Delight Yourself in the Lord. Psalm 37:4 Take delight in the Lord, and he will give you your heart’s desires. We delight ourselves in the Lord when we are focused on His ways, His words, and His directions for living.

Commit your way to the Lord. Psalm 37:5  Commit everything you do to the Lord. Trust him, and he will help you. Commitment is important. Deep, satisfying relationships—like marriage, friendship, and discipleship—require commitment. We commit to the Lord through praying to Him and also by actions that demonstrate our faith. We ask ourselves if we are making decisions from faith or fear!

Be still in the Presence of the Lord and Wait. Psalm 37:7 Be still in the presence of the Lord, and wait patiently for him to act. Don’t worry about evil people who prosper or fret about their wicked schemes. The contrast here is between the practice of being still in God’s presence and worrying about other people. This reminds us of Psalm 46:10 He says, “Be still, and know that I am God; I will be exalted among the nations,  I will be exalted in the earth.”

Think about these next time worry invades your thoughts!  These steps are not a one-time thing. Some days we need to go through these steps several times. Redirect your thinking and focus on God’s Eternal Word. God give us tranquility, serenity, peace, relief from worry and anxiety.

One more verse that I’d like to point us to is Philippians 4:6-7: Don’t worry about anything; instead, pray about everything. Tell God what you need, and thank him for all he has done. 7 Then you will experience God’s peace, which exceeds anything we can understand. His peace will guard your hearts and minds as you live in Christ Jesus.

What a great verse to memorize or write on a card and keep in your pocket. I can tell you that God wants us to have peace. He promises that that peace that passes understanding will guard our hearts. When our hearts are guarded, there is less to worry and be anxious about.

Abraham Lincoln said, “I have often been driven to my knees by the circumstances that I faced.” “Going to our knees will help because then we have not only our strength but God’s strength as well.” (Bill Flatt)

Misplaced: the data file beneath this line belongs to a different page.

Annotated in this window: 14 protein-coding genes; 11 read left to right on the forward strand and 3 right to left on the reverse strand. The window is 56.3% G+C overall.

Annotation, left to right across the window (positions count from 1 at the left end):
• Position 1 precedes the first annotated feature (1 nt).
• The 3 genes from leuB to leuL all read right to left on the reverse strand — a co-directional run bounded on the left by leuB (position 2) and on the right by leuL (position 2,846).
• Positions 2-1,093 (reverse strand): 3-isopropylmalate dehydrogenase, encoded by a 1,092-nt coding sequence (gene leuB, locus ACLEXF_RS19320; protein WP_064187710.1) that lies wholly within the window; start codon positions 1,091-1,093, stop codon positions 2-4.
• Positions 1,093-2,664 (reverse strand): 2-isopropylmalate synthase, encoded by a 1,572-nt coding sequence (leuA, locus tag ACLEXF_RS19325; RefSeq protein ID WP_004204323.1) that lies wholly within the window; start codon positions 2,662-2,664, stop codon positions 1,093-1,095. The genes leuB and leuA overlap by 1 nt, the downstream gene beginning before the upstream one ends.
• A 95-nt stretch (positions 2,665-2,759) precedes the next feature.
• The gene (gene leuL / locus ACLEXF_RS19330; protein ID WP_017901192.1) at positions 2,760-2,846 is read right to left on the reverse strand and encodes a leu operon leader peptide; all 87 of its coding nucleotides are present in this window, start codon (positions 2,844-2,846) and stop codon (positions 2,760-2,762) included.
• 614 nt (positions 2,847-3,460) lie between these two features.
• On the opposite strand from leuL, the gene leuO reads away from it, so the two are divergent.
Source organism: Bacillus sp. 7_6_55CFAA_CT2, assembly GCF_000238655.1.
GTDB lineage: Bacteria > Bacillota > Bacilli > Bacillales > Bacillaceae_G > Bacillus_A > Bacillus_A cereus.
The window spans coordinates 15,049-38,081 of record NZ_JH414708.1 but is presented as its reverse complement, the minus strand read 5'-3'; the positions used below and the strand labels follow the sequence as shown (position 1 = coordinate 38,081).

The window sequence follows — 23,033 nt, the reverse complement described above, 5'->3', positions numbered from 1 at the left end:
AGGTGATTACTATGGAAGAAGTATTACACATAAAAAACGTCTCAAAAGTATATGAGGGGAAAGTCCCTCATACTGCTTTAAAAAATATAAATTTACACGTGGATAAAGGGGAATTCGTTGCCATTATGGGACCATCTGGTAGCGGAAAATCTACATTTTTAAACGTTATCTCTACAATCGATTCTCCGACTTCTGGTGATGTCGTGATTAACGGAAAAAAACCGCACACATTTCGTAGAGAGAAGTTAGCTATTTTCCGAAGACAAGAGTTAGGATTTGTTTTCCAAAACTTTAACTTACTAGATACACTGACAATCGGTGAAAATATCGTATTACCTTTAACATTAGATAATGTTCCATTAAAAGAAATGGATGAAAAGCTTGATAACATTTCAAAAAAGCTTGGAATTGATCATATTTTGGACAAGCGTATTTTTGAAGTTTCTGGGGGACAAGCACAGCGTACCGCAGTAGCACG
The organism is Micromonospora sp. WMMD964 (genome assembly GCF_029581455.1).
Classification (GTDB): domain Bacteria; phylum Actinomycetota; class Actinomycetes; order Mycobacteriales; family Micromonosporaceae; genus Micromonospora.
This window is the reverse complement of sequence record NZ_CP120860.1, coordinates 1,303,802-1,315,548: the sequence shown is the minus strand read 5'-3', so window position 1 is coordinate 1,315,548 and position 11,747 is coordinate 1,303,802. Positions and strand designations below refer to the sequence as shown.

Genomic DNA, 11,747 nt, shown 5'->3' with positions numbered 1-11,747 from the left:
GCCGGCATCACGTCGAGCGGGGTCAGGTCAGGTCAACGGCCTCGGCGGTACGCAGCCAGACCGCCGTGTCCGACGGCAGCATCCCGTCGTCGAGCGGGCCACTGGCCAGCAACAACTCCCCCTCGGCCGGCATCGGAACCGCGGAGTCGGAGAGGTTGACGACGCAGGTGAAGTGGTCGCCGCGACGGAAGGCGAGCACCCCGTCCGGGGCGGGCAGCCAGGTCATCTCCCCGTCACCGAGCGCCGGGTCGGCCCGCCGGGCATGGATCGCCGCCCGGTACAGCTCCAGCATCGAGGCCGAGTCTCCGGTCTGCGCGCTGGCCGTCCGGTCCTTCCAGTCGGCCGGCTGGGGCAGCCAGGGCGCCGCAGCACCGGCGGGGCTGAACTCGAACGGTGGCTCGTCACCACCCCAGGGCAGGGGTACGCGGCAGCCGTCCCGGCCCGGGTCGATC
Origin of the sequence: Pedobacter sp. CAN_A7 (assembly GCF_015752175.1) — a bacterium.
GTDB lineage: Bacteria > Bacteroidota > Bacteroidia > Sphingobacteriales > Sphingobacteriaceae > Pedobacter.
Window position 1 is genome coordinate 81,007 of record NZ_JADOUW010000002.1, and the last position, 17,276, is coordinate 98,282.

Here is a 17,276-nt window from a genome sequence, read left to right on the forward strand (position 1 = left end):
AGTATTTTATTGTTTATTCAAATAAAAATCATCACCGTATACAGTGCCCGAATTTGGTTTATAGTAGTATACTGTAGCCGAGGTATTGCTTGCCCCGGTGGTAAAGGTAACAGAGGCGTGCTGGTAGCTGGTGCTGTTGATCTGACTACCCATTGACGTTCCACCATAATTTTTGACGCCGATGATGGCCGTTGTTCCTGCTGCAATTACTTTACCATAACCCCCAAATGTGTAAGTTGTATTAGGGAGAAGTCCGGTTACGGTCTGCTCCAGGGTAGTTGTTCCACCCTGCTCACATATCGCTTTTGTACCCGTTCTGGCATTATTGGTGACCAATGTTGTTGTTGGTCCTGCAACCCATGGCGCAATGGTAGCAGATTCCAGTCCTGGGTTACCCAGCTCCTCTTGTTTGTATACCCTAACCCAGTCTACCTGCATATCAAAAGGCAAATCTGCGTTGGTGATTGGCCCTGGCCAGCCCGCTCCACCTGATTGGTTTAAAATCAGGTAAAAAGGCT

We should not develop a great deal of guilt about worry – that only compounds things. If I worry, then feel guilty about worrying, then wonder if God will forgive my worry … we end up worrying about worrying and feeling guilty for it all.  “I expect that most of us will never completely stop worrying, but we can grow in faith. We can worry less and less. And when we do worry, we can repent… and try to better.” (Smith)

Let worry be a signal to  you to stop, identify what you are most specifically worried about, and then give that worry to God. you might have to do that repeatedly, but each time you are recognizing that you are choosing not to worry – but instead to give it to One who can do something about it. 

Give all your worries and cares to God, for he cares about you.

– 1 Peter 5:7  

James Cash Penney, coming from a long line of preachers, grew up with deep convictions. He was unwaveringly honest. He never smoked or drank, and he was a hard worker. But in 1929 when the Great Depression hit, Penney found himself in crisis. He had made unwise commitments, and they turned sour. Penney began to worry about them, and soon he was unable to sleep. He developed a painful case of shingles and was hospitalized. His anxiety only increased in the hospital, and it seemed resistant to tranquilizers and drugs. His mental state deteriorated until, as he later said, “I was broken nervously and physically, filled with despair, unable to see even a ray of hope. I had nothing to live for. I felt I had nothing to live for. I felt I hadn’t a friend left in the world, that even my family turned against me.” 

One night he was so oppressed he didn’t think his heart would hold out, and, expecting to die before morning, he sat down and wrote farewell letters to his wife and sons. But he did live through the night, and the next morning he heard singing coming from the little hospital chapel. 

The words of the song said, Be not dismayed what’er betide, God will take care of you. Entering the chapel, he listened to the song, to the Scripture reading, and to the prayer. “Suddenly – something happened. I can’t explain it. I can only call it a miracle. I felt as if I had been instantly lifted out of the darkness of a dungeon into warm, brilliant sunlight.” All worry left him as he realized more fully than he had ever imagined just how much the Lord Jesus Christ cared for him. From that day J. C. Penney was never plagued with worry, and he later called those moments in the chapel “the most dramatic and glorious twenty minutes of my life.” (Morgan)

Resources
Smith, Vaughn. Sermon: Trusting God in Troubled Times

Morgan, Robert J. Preacher’s Sourcebook of Creative Sermon Illustrations

Flatt, Bill W. From Worry to Happiness

The Message of the Cross

For the message of the cross is foolishness to those who are perishing,
but to us who are being saved it is the power of God. – 1 Corinthians 1:18